Scottish fish skins turned into ‘leather’ wallets

FISH skins from Dunkeld Smokehouse are being turned into wallets to raise money for wild salmon conservation.

Antonia Gillett, 28, has opened Felsie, which is the UK’s first dedicated fish skin “tannery”.

Gillett is turning the left-over fish skins with the scales removed into a “leather”, from which she then makes wallets and cardholders.

She is donating half of her profits to river conservation projects, including the Missing Salmon Alliance.

“I am a keen fly-fisher [who] firmly believes our native fish and rivers deserve protecting,” Gillett explained.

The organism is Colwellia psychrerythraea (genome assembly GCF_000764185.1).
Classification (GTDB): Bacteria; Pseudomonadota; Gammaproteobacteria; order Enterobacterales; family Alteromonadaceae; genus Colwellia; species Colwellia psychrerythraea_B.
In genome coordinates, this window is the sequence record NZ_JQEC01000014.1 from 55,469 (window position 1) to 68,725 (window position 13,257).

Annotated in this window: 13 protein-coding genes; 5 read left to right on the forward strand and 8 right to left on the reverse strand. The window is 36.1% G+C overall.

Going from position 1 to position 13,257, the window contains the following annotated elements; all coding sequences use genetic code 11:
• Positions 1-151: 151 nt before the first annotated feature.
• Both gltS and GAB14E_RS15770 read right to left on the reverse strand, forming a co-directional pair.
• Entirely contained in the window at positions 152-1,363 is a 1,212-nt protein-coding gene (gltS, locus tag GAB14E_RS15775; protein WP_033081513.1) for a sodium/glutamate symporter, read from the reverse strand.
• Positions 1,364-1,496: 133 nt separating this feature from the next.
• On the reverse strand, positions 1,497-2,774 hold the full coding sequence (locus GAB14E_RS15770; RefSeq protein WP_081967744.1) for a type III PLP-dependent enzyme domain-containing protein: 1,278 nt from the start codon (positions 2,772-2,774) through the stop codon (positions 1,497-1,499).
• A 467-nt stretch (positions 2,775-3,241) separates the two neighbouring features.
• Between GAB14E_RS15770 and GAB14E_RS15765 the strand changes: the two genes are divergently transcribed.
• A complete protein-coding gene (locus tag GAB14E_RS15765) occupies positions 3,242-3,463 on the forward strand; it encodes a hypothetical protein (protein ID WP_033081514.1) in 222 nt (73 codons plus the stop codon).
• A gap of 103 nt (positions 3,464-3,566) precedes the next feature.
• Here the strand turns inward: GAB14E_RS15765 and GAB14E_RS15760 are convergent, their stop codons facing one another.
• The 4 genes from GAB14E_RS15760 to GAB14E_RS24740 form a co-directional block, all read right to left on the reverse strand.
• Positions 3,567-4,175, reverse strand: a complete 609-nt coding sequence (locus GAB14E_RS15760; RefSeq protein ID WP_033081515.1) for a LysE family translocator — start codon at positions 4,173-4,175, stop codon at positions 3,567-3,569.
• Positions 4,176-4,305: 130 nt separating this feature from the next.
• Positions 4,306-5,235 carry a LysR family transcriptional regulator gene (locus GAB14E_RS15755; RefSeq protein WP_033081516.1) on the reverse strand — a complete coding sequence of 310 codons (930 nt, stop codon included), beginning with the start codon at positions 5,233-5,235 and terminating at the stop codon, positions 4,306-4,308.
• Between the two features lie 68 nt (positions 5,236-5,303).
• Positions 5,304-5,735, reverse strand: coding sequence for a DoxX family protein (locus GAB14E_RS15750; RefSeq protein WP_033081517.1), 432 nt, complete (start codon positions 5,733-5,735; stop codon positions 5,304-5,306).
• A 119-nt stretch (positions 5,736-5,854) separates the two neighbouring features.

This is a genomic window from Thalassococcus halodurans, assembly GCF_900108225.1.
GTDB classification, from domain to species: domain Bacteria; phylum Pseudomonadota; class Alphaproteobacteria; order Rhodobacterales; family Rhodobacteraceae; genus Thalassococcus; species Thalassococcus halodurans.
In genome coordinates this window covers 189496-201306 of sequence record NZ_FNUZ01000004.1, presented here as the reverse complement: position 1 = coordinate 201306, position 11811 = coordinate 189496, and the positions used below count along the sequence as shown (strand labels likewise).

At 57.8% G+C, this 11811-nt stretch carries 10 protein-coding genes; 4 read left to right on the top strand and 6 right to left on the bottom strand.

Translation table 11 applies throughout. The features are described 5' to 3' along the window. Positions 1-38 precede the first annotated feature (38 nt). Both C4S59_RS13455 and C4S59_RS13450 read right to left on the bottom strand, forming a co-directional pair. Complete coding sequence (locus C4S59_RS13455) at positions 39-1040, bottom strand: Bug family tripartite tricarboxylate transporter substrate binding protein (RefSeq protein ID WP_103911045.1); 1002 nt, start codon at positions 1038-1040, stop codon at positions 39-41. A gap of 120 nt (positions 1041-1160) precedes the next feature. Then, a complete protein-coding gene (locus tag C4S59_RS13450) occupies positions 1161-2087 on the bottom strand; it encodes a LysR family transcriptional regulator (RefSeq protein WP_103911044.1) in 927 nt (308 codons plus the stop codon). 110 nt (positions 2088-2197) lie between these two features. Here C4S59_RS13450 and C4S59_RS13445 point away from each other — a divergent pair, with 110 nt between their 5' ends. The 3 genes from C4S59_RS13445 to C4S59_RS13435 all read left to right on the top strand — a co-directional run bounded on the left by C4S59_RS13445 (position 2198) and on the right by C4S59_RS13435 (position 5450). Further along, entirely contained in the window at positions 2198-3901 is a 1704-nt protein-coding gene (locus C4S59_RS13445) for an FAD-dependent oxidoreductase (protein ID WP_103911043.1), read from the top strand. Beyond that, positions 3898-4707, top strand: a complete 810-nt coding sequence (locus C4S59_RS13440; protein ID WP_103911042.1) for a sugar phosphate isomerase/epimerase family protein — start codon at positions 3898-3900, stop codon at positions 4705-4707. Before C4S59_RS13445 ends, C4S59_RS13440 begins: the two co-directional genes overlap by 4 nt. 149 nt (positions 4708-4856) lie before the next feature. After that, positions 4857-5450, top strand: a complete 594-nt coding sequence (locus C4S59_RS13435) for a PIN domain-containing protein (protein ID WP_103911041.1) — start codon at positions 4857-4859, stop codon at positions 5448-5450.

“I am therefore excited to be able to use waste products to make a contribution towards this and donating 50% of Felsie’s profits to river conservation.

“Twenty-five per cent of profits will go to the Missing Salmon Alliance, and [another] 25% to the Wye & Usk Foundation.”

She added: “Fish leather is the most stunning, undiscovered material, which should be celebrated.

“It is stronger than you might think, surprisingly lacking in fishiness, and aesthetically pleasing too.

“What’s more is Felsie products are made solely with fish leather, rather than a mixture of leathers often used by producers.

“I am thrilled to announce the launch of this sustainable practice in support of river conservation and look forward to releasing more fish leather accessories, such as dog collars and bracelets, very soon.”

Read more stories on Scottish Field’s field sports pages.

Plus, don’t miss Michael Wigan’s fishing column in the September issue of Scottish Field magazine.